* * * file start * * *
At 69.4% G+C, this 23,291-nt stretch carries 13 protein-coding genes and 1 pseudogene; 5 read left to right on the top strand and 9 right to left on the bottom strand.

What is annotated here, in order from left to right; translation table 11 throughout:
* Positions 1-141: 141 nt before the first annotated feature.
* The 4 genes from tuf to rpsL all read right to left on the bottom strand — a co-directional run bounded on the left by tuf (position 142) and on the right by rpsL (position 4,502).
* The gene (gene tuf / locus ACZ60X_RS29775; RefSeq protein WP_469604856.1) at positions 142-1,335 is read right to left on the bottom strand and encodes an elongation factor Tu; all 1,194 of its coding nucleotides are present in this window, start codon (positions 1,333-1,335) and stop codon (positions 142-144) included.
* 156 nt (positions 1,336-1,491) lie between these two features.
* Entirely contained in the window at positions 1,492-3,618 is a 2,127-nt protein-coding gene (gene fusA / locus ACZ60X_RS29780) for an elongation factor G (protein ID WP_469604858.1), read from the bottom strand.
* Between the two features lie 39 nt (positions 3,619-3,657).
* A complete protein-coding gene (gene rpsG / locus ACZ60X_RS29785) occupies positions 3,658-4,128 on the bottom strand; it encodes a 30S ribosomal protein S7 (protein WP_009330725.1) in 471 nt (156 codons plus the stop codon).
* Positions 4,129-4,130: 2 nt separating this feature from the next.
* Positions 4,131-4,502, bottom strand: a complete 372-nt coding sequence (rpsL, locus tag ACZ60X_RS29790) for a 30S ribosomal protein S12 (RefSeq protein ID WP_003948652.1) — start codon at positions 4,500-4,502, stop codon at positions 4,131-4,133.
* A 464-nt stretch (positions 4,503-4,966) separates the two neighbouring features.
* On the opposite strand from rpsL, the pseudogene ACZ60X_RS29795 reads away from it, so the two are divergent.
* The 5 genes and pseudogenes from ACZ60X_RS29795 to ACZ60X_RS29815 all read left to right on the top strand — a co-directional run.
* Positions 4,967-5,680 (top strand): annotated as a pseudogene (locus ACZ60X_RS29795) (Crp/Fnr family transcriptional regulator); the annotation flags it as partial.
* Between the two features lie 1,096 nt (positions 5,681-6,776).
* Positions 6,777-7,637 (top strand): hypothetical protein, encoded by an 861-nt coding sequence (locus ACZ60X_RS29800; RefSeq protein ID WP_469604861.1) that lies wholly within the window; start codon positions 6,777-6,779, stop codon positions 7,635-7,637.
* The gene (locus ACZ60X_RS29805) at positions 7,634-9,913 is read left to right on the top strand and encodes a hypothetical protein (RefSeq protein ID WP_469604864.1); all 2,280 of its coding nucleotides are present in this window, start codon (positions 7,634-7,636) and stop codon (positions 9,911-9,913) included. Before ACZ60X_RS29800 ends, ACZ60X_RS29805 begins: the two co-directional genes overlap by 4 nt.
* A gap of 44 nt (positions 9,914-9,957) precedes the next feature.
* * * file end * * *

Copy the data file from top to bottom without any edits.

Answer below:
At 69.4% G+C, this 23,291-nt stretch carries 13 protein-coding genes and 1 pseudogene; 5 read left to right on the top strand and 9 right to left on the bottom strand.

What is annotated here, in order from left to right; translation table 11 throughout:
* Positions 1-141: 141 nt before the first annotated feature.
* The 4 genes from tuf to rpsL all read right to left on the bottom strand — a co-directional run bounded on the left by tuf (position 142) and on the right by rpsL (position 4,502).
* The gene (gene tuf / locus ACZ60X_RS29775; RefSeq protein WP_469604856.1) at positions 142-1,335 is read right to left on the bottom strand and encodes an elongation factor Tu; all 1,194 of its coding nucleotides are present in this window, start codon (positions 1,333-1,335) and stop codon (positions 142-144) included.
* 156 nt (positions 1,336-1,491) lie between these two features.
* Entirely contained in the window at positions 1,492-3,618 is a 2,127-nt protein-coding gene (gene fusA / locus ACZ60X_RS29780) for an elongation factor G (protein ID WP_469604858.1), read from the bottom strand.
* Between the two features lie 39 nt (positions 3,619-3,657).
* A complete protein-coding gene (gene rpsG / locus ACZ60X_RS29785) occupies positions 3,658-4,128 on the bottom strand; it encodes a 30S ribosomal protein S7 (protein WP_009330725.1) in 471 nt (156 codons plus the stop codon).
* Positions 4,129-4,130: 2 nt separating this feature from the next.
* Positions 4,131-4,502, bottom strand: a complete 372-nt coding sequence (rpsL, locus tag ACZ60X_RS29790) for a 30S ribosomal protein S12 (RefSeq protein ID WP_003948652.1) — start codon at positions 4,500-4,502, stop codon at positions 4,131-4,133.
* A 464-nt stretch (positions 4,503-4,966) separates the two neighbouring features.
* On the opposite strand from rpsL, the pseudogene ACZ60X_RS29795 reads away from it, so the two are divergent.
* The 5 genes and pseudogenes from ACZ60X_RS29795 to ACZ60X_RS29815 all read left to right on the top strand — a co-directional run.
* Positions 4,967-5,680 (top strand): annotated as a pseudogene (locus ACZ60X_RS29795) (Crp/Fnr family transcriptional regulator); the annotation flags it as partial.
* Between the two features lie 1,096 nt (positions 5,681-6,776).
* Positions 6,777-7,637 (top strand): hypothetical protein, encoded by an 861-nt coding sequence (locus ACZ60X_RS29800; RefSeq protein ID WP_469604861.1) that lies wholly within the window; start codon positions 6,777-6,779, stop codon positions 7,635-7,637.
* The gene (locus ACZ60X_RS29805) at positions 7,634-9,913 is read left to right on the top strand and encodes a hypothetical protein (RefSeq protein ID WP_469604864.1); all 2,280 of its coding nucleotides are present in this window, start codon (positions 7,634-7,636) and stop codon (positions 9,911-9,913) included. Before ACZ60X_RS29800 ends, ACZ60X_RS29805 begins: the two co-directional genes overlap by 4 nt.
* A gap of 44 nt (positions 9,914-9,957) precedes the next feature.